Prince Parameswara fled from Palembang after being crushed by Javanese forces, The city was then plagued by pirates, notably Chen Zuyi and Liang Daoming. In 1407, Chen was confronted at Palembang by the returning Imperial treasure fleet under Admiral Zheng He. Zheng made the opening gambit, demanding Chen’s surrender and the pirate quickly signalled agreement while preparing for a surprise pre-emptive strike. But details of his plan had been provided to Zheng by a local Chinese informant, and in the fierce battle that ensued, the Ming soldiers and Ming superior armada finally destroyed the pirate fleet and killed 5,000 of its men. Chen was captured and held for public execution in Nanjing in 1407. Peace was finally restored to the Strait of Malacca as Shi Jinqing was installed as Palembang’s new ruler and incorporated into what would become a far-flung system of allies who acknowledged Ming supremacy in return for diplomatic recognition, military protection, and trading rights. Palembang is called Chinese: 巨港; pinyin: Jù gǎng; literally: “Giant Harbour”.
Palembang Sultanate Period
The walled city of Palembang with its three fortresses in 1682.
After Demak Sultanate fell under Kingdom of Pajang, a Demak nobleman, Geding Suro with his followers fled to Palembang and established a new dynasty. Islam become dominant in Palembang since this period. Grand Mosque of Palembang built in 1738 under the reign of Sultan Mahmud Badaruddin I Jaya Wikrama, completed in 1748. Settlement flourished along Musi River bank, some of houses built on rafts. The Sultanate enacted legislation that portion downstream of Seberang Ilir where the palace was located, was intended for residents of Palembang, whereas foreigners who were not citizens of Palembang was at the opposite bank of the palace called Seberang Ulu.
Local elders of Palembang during colonial period.
Several local rivals, such as Banten, Jambi, and Aceh threatened the existence of the Sultanate, meanwhile Dutch East India Company established a trade post in Palembang in 1619. In 1642, the company obtained monopoly right over pepper trading in the port. Tension mounted between the Dutch and the locals, peaked at 1657 when a Dutch ship was attacked in Palembang, gave a signal to the company to launch a punitive expedition in 1659 which burned the city to the ground.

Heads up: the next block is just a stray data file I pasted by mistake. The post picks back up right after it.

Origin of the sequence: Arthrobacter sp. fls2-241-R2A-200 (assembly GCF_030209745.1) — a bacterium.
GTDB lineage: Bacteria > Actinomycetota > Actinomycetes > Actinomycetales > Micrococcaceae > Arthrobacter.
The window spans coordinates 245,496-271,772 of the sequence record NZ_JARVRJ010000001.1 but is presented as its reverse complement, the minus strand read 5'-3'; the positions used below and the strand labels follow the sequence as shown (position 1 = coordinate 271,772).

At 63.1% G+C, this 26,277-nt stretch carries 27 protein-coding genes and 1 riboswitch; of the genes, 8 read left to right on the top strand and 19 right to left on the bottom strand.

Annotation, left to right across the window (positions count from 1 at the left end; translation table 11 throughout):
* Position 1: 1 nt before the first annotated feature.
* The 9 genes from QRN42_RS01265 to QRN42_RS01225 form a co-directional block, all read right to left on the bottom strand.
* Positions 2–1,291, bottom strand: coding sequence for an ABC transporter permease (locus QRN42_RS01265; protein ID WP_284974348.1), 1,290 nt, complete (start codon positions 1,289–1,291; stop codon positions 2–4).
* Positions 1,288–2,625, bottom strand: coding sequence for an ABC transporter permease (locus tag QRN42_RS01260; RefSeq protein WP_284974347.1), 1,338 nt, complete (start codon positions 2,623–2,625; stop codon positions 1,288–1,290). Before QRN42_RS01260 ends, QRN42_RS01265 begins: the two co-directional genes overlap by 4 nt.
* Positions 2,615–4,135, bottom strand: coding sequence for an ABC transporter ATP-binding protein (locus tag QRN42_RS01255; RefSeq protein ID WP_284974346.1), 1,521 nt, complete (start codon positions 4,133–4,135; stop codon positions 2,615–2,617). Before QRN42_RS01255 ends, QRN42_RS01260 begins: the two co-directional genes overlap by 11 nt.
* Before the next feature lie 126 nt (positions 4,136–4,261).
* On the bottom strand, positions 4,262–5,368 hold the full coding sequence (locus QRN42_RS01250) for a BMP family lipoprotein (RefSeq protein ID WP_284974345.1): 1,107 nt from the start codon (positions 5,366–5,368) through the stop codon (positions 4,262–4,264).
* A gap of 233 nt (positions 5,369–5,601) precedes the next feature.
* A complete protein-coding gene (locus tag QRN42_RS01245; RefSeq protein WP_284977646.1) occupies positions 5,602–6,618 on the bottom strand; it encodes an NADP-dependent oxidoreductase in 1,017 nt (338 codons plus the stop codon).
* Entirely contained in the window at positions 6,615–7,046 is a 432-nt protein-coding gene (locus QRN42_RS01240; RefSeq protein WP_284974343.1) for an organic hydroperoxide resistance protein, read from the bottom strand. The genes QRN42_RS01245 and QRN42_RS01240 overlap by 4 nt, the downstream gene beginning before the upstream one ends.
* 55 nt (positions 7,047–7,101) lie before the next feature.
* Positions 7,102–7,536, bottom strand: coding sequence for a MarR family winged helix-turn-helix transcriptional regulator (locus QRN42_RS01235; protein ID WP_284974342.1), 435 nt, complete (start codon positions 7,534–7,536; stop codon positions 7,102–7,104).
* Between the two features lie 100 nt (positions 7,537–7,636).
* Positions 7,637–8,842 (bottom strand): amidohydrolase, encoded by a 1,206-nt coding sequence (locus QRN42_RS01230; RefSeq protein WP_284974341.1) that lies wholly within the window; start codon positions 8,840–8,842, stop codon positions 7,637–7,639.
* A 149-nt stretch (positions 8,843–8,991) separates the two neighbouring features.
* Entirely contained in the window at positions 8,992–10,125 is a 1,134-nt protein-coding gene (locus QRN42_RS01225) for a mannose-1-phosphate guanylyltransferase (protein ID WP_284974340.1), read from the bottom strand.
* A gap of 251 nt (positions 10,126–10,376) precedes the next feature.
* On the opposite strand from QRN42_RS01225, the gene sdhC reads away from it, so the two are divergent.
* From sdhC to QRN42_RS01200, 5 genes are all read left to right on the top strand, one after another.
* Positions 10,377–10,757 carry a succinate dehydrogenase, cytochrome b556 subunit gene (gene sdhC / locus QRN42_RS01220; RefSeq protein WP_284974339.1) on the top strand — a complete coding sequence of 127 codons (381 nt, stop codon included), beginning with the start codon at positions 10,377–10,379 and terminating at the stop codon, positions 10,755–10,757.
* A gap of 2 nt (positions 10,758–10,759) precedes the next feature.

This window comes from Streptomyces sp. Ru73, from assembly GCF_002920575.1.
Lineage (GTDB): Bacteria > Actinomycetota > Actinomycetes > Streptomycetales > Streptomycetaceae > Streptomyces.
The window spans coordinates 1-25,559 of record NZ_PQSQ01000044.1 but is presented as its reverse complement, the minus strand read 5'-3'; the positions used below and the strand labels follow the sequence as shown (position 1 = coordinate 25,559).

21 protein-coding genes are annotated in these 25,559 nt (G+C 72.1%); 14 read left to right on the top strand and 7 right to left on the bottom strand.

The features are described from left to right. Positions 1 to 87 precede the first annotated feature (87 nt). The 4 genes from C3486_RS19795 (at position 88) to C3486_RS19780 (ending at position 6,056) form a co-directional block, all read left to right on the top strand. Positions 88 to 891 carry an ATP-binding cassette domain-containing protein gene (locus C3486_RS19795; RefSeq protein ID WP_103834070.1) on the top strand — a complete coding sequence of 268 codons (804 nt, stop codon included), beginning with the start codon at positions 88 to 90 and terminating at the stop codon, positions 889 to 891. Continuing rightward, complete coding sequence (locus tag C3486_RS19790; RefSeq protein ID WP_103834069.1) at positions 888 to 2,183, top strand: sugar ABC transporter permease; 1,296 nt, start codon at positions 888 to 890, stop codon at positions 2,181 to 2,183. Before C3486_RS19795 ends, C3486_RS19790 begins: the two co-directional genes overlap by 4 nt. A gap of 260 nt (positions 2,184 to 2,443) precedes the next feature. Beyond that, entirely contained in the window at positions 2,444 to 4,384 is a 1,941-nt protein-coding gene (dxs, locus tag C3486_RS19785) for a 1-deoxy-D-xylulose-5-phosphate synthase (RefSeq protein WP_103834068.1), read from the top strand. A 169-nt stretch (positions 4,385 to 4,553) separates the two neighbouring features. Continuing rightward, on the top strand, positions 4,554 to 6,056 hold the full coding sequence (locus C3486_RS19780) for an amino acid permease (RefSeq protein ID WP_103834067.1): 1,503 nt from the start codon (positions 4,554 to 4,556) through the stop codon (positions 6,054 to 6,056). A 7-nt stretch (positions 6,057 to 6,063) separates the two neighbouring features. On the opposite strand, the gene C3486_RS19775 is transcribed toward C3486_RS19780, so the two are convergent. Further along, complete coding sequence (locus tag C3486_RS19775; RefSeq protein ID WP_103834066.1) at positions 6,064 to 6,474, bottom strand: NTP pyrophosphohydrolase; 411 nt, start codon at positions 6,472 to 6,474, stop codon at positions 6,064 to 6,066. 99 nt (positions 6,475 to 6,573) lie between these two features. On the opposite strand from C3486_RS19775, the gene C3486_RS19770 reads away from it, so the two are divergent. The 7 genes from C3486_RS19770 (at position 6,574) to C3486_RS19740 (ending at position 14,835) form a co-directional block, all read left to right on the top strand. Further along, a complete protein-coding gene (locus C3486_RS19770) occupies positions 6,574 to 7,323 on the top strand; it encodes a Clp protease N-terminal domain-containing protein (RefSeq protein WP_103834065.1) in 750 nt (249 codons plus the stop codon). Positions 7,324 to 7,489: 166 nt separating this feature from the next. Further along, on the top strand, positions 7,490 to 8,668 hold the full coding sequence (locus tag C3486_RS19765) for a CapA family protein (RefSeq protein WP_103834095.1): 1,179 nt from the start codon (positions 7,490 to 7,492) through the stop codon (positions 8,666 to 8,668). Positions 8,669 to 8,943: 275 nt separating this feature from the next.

During Napoleonic Wars in 1812, the sultan at that time, Mahmud Badaruddin II repudiated British claims to suzerainty, which was responded by British by attacking Palembang, sacking the court, and installing sultan’s more cooperative younger brother, Najamuddin to the throne. The Dutch attempted to recover their influence at the court in 1816, but Sultan Najamuddin was uncooperative with them. An expedition launched by the Dutch in 1818 and captured Sultan Najamudin and exiled him to Batavia. A Dutch garrison was established in 1821, but sultan attempted an attack and a mass poisoning to the garrison, which were intervened by Dutch. Mahmud Badaruddin II was exiled to Ternate, and his palace was burned to the ground. The Sultanate was later abolished by Dutch and direct colonial rule was established.
A painting of Palembang during Dutch rule.
Since the abolition of the Palembang Sultanate in 1825 by the Dutch, Palembang become the capital of Residency of Palembang, encompassing whole territory who will be South Sumatra province after independence, led by Jan Izaäk van Sevenhoven as its first resident.
From the late nineteenth century, with the introduction of new export crops by the Dutch companies, Palembang rose again as an economic centre. In the 1900s, the development of the petroleum and rubber industries caused unprecedented economic growth, which brought about the influx of migrants, an increase in urbanisation, and development of the socioeconomic infrastructure.
The emergence of rubber cultivation in South Sumatra began in the late 19th century. In the early 20th century, several major Western companies entered the area and operated rubber plantations. From the mid-1920s, rubber became the biggest export crop in the area, surpassing robusta coffee. Although there were large rubber estates owned by Western enterprises, rubber in Palembang was produced mainly by smallholders. By the 1920s, the Residency of Palembang (today’s South Sumatra province) was ranked sixth among the regions of smallholder rubber production, becoming the largest of the smallholder rubber regions in the 1940s, producing 58,000 tons of rubber.